Depression and Suicide in Older Adults
Nearly 2 million older adults in the U.S. have some type of depression. Some of them even take their own lives. Yet depression among older adults is often ignored. Learning about the warning signs of depression may help spare a loved one needless pain. You may also save a life.
What is depression?
Depression is a common and serious illness. It affects the way you think and feel. It is not a normal part of aging. It is not a sign of weakness, a character flaw, or something you can "snap out of." Most people with depression need treatment to get better. The most common symptom is a feeling of deep sadness. People who are depressed also may seem tired and listless. And nothing seems to give them pleasure. It’s normal to grieve or be sad sometimes. But sadness lessens or passes with time. Depression rarely goes away or improves on its own. Other symptoms of depression are:
Sleeping more or less than normal
Eating more or less than normal
Having headaches, stomachaches, or other pains that don’t go away
Feeling nervous, “empty,” or worthless
Crying a lot
Thinking or talking about suicide or death
Loss of interest in activities previously enjoyed
Feeling confused or forgetful
What causes it?
The causes of depression aren’t fully known. But it is thought to result from a complex blend of these factors:
Biochemistry. Certain chemicals in the brain play a role.
Genes. Depression does run in families.
Life stress. Life stresses can also trigger depression in some people. Older adults often face many stressors. These may include isolation, the death of friends or a spouse, health problems, and financial concerns.
Chronic health conditions. This includes diabetes, heart disease, or cancer. These can cause symptoms of depression. Medicine side effects can cause changes in thoughts and behaviors.
Depressed people often may not want to ask for help. When they do, they may be ignored. Or they may get the wrong treatment. You can help by showing parents and older friends love and support. If they seem depressed, don’t lecture the person or ignore the symptoms. Don't discount the symptoms as a “normal” part of aging. They are not. Get involved, listen, and show interest and support.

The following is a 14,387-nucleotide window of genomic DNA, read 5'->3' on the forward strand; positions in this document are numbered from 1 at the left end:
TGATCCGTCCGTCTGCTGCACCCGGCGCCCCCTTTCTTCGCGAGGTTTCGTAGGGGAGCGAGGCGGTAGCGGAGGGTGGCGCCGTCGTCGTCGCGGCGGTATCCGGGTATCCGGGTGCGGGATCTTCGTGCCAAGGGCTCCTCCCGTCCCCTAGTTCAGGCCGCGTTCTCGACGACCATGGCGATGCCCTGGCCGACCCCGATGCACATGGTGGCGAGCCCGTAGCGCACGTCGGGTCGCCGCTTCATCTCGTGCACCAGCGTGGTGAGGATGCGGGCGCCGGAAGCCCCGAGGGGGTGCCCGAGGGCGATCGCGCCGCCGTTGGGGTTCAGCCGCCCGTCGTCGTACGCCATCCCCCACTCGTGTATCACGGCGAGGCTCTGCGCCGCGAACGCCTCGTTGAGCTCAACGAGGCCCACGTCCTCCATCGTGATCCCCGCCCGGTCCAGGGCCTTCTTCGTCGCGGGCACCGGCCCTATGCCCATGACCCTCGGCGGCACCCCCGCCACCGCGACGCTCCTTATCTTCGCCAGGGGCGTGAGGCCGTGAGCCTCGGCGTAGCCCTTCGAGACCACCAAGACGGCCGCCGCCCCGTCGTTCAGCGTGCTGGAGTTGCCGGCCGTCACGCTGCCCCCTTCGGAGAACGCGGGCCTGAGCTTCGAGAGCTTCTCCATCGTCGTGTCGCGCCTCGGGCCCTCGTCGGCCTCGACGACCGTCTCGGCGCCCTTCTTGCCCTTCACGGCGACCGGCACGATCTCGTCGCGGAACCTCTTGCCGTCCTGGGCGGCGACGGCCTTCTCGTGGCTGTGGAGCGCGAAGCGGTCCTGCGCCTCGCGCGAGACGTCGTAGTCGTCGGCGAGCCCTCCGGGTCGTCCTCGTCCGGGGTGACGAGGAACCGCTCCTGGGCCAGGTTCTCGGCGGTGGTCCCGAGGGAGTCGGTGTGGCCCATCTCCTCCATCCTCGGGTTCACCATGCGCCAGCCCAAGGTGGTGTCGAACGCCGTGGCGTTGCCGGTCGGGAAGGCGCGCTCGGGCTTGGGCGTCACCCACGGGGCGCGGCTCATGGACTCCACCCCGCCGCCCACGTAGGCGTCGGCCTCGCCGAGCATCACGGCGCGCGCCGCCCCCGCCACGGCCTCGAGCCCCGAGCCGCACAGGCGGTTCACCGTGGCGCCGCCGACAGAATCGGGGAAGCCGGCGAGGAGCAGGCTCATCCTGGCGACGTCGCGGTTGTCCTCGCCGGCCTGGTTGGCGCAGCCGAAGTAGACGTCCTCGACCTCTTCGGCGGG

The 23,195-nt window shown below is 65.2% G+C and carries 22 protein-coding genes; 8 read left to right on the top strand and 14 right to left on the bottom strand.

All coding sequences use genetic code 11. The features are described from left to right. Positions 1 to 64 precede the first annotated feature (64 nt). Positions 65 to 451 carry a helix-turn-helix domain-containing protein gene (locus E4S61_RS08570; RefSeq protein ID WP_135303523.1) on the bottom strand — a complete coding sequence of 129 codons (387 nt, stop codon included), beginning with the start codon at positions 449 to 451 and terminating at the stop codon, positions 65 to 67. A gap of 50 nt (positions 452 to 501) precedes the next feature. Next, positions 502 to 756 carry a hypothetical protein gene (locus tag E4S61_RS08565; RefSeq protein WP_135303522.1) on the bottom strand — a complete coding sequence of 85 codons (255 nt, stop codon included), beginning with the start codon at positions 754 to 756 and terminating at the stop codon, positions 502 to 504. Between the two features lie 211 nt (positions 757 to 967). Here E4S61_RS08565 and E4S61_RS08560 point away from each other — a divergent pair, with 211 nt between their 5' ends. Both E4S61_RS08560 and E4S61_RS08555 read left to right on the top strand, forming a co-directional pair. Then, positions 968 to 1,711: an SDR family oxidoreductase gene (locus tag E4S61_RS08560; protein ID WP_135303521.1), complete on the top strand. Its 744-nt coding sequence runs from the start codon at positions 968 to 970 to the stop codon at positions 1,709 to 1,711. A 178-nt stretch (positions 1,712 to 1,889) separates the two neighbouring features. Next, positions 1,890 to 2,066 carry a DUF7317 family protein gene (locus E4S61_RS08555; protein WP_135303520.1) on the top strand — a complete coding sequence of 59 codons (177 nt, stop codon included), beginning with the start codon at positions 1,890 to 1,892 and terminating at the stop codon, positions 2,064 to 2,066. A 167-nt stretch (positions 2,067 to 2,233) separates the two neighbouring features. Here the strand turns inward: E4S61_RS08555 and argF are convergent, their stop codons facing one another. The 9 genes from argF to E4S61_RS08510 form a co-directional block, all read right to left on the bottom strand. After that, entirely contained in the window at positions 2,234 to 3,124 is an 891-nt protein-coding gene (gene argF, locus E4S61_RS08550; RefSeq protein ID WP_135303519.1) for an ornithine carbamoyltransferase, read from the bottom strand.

Help them understand that depression is a treatable illness. Tell them you can help them find the right treatment. Offer to go to their healthcare provider's appointment with them for support when the symptoms are discussed. With their approval, contact a local mental health center, social service agency, or hospital about services.
Helping at healthcare visits
You can be an advocate for them at healthcare appointments. Many older adults have chronic illnesses. Many of these can cause symptoms of depression. Medicine side effects can change thoughts and behaviors.
You can help make sure that the healthcare provider looks at all of these factors. They should refer your family member or friend to a mental healthcare provider when needed. In some cases, untreated depression can lead to a misdiagnosis. A person may be diagnosed with a brain disorder such as dementia. If the healthcare provider does not take the issue of depression seriously, help your family member or friend find another provider.
Asking about self-harm thoughts
If you think an older person you care about could be suicidal, ask, “Have you thought about suicide?” Most people will tell you the truth. If they say yes, they may already have a plan for how and when they will attempt it. Find out as much as you can. The more detailed the plan, and the easier it is to carry out, the more danger the person is in right now. Tell the person you are there for them and you do not want them to get harmed. Don't wait to get help for the person. Call the person's healthcare provider, local hospital, or emergency services.
Call 988 in a crisis
Never leave the person alone. A person who is actively suicidal needs crisis care right away. They need constant supervision. Never leave the person out of sight. Call 988 Tell the crisis counselor you need help for a person who is thinking about suicide. The counselor will help you get the right level of crisis help. You may be advised to take the person to the nearest emergency room.
The National Suicide Prevention Lifeline is available at 988, or 800-273-TALK (800-273-8255), or www.suicidepreventionlifeline.org. When you call or text 988, you will be connected to trained counselors who are part of the National Suicide Prevention Lifeline network. An online chat option is also available. Lifeline is free and available 24/7.
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